1) cut the corporate tax rate
2) renew unemployment benefits
3) extend the Bush tax cuts
4) more stimulus money
5) cut spending
Cutting the corporate tax rate would allow big business to increase profit which would allow them to either reinvest that money or their workers would be better off. More profitable big businesses can only be a good thing for an economy, so I believe that this solution has some validity. The more profit a company has the more of their product they are willing to supply and the quality of the good is likely to increase. An increase in supply of a good would lead to lower prices for the consumer. Lower prices for consumers, higher wages for big business workers which would then be put back into the economy (hopefully), and higher productivity in big business would all be things that could help put this economy on track.
Renewing jobless benefits is only a short term fix to a long term problem. People who are poor need help getting on their feet, but by renewing jobless benefits every time it comes to Congress does not give the jobless a reason to want to get a job. The people that receive the job benefits do end up spending that money which puts money into the economy but in the long term them staying unemployed and receiving a government check is not the answer. Decreasing the amount of jobless benefits over time would be a way to not completely take away support to the poor but at the same time giving them incentive to find a job because the time will come when the check won't show up.
Extending the Bush tax cuts is a hot topic right now, and one that President Obama is seemingly going back and forth about. In the demand function Qd= f(Price, Price of substitutes, price of compliments, Consumer Income, Number of Consumers), we can see that Income would be part of the function effected by a tax cut. Continuing the tax cuts would keep current demand the same all other things constant, but hiking taxes, even if only those making $250,000 or up are taxed, market demand will decrease for a number of goods. The reduced purchasing power of the wealthy limits the productivity of business by not allowing wealthy people to put money into the market and contributing to business revenue. Extending the Bush tax cuts is a valid way to help the economy recover.
An interesting solution to our recession brought up by these Washington DC economists was to "pump in more stimulus." As we have discussed, giving people or companies more income can increase their budget line and increase their possible maximum utility, but this stimulus gives us a false sense of security. By printing and giving out money the government consumers or businesses are given a spike in their purchasing power. If income spikes then, as our demand function shows us in the above paragraph, that demand will increase. An increase in demand will lead to higher prices. The end result of this fiscal policy of stimulus and bailouts will lead to rapid inflation, so this is probably not a very good solution to solve our economic problems.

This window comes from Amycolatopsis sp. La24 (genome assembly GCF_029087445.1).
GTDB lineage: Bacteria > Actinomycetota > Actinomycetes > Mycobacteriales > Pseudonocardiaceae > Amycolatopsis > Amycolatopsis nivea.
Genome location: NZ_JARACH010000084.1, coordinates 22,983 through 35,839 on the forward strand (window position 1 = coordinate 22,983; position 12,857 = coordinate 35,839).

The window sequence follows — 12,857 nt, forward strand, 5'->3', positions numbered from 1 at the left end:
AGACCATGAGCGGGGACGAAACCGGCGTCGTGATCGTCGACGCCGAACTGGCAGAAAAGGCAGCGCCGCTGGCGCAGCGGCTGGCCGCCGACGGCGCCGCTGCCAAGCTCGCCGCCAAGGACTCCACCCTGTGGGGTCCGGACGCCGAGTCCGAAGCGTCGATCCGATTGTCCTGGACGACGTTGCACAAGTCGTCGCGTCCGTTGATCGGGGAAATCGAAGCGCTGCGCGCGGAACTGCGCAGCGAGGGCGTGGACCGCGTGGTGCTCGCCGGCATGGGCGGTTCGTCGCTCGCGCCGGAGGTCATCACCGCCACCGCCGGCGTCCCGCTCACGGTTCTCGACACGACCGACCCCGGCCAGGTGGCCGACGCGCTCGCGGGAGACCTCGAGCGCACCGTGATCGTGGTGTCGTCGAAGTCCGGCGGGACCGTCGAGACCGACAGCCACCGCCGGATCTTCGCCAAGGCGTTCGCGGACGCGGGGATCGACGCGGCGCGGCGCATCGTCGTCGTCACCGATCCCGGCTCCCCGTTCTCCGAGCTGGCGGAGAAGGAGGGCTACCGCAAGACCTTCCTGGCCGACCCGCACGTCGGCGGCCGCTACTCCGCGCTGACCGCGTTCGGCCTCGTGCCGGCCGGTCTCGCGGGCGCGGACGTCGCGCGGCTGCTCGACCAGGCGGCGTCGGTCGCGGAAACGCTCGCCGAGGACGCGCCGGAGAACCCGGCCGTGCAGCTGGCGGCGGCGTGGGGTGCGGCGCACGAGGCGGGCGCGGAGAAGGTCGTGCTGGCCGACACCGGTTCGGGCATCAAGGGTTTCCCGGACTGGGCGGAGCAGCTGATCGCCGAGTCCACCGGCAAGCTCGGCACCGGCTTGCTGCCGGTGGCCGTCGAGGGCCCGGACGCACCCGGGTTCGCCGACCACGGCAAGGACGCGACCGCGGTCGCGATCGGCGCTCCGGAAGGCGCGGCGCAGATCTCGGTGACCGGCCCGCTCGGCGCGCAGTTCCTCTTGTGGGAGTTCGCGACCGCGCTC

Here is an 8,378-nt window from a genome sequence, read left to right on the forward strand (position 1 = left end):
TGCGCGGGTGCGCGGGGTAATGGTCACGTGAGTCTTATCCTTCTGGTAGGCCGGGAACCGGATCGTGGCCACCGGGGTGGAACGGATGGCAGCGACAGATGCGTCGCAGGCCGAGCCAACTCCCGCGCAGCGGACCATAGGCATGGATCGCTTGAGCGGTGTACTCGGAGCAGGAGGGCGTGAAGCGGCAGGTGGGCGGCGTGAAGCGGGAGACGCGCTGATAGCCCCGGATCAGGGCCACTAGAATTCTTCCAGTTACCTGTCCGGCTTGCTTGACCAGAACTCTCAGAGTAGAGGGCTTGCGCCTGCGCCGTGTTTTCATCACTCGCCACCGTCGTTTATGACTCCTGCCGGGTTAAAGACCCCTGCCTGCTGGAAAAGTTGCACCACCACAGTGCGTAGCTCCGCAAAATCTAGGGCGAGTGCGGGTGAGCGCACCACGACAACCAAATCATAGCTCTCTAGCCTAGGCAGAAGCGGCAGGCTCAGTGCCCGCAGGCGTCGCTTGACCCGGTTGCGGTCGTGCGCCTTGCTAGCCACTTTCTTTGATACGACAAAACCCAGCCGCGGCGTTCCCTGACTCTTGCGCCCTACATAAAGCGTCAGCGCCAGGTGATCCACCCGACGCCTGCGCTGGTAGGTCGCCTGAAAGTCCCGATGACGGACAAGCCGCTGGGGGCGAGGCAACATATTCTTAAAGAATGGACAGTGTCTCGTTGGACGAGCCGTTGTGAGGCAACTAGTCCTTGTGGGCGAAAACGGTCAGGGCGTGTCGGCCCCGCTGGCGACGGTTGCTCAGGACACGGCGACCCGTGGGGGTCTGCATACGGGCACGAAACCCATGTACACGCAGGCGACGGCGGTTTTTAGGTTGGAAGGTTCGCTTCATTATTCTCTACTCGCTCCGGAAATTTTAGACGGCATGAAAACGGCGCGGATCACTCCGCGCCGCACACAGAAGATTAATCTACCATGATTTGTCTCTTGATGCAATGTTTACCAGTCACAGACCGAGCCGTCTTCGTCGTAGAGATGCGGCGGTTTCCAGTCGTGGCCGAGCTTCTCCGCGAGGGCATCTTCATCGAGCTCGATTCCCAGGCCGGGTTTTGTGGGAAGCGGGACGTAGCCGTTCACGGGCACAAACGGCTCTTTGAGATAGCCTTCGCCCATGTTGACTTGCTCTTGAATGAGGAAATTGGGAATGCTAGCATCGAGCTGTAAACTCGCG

The last idea that the economists in Washington DC brought up was to cut spending. Wait, do WHAT? Hold on, is it even possible for government to cut spending? Let me answer that question, YES! I couldn't believe that this was the last of the five that the economists suggested because this to me seems to be one of the easiest solutions. The federal government is broke and the first step to fixing something that is broken is to cut it, well not really, but cutting back on spending is a great first step in establishing some fiscal discretion. As we have seen, government putting money in the market has lead to outcomes other than the efficient allocation of resources, so cutting back on gov't spending would help curb this.
Overall, I think that three of these "fixes" would really benefit the country. Although they may seem prototypical conservative viewpoints, from what we have learned in class, cutting the corporate tax rate, extending the Bush tax cuts, and cutting spending would help this country's economy in the long term.